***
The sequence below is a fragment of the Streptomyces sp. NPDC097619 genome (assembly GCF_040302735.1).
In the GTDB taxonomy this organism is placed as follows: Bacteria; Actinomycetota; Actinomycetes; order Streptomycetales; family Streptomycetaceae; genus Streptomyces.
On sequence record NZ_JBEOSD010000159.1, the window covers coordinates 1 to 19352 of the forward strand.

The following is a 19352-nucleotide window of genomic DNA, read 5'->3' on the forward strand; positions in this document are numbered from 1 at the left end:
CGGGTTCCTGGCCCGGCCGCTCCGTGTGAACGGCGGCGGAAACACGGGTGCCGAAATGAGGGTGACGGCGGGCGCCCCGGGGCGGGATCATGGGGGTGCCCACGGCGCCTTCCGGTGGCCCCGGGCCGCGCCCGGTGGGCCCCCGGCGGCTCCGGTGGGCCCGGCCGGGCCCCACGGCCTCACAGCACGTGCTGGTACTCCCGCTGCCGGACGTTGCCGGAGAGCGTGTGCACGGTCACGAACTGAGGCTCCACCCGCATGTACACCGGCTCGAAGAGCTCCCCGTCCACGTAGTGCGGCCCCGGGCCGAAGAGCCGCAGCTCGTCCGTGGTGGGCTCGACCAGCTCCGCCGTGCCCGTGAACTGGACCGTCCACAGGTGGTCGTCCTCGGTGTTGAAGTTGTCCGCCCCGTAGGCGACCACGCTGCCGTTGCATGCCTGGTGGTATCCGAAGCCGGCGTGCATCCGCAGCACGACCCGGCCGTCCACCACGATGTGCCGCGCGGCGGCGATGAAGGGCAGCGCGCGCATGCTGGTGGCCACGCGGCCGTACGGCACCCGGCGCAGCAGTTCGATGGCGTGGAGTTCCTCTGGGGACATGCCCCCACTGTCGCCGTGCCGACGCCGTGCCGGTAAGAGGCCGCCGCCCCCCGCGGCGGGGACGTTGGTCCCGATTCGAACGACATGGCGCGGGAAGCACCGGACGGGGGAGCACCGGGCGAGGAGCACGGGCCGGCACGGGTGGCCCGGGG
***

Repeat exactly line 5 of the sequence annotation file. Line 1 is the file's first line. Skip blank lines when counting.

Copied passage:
CGGGTTCCTGGCCCGGCCGCTCCGTGTGAACGGCGGCGGAAACACGGGTGCCGAAATGAGGGTGACGGCGGGCGCCCCGGGGCGGGATCATGGGGGTGCCCACGGCGCCTTCCGGTGGCCCCGGGCCGCGCCCGGTGGGCCCCCGGCGGCTCCGGTGGGCCCGGCCGGGCCCCACGGCCTCACAGCACGTGCTGGTACTCCCGCTGCCGGACGTTGCCGGAGAGCGTGTGCACGGTCACGAACTGAGGCTCCACCCGCATGTACACCGGCTCGAAGAGCTCCCCGTCCACGTAGTGCGGCCCCGGGCCGAAGAGCCGCAGCTCGTCCGTGGTGGGCTCGACCAGCTCCGCCGTGCCCGTGAACTGGACCGTCCACAGGTGGTCGTCCTCGGTGTTGAAGTTGTCCGCCCCGTAGGCGACCACGCTGCCGTTGCATGCCTGGTGGTATCCGAAGCCGGCGTGCATCCGCAGCACGACCCGGCCGTCCACCACGATGTGCCGCGCGGCGGCGATGAAGGGCAGCGCGCGCATGCTGGTGGCCACGCGGCCGTACGGCACCCGGCGCAGCAGTTCGATGGCGTGGAGTTCCTCTGGGGACATGCCCCCACTGTCGCCGTGCCGACGCCGTGCCGGTAAGAGGCCGCCGCCCCCCGCGGCGGGGACGTTGGTCCCGATTCGAACGACATGGCGCGGGAAGCACCGGACGGGGGAGCACCGGGCGAGGAGCACGGGCCGGCACGGGTGGCCCGGGG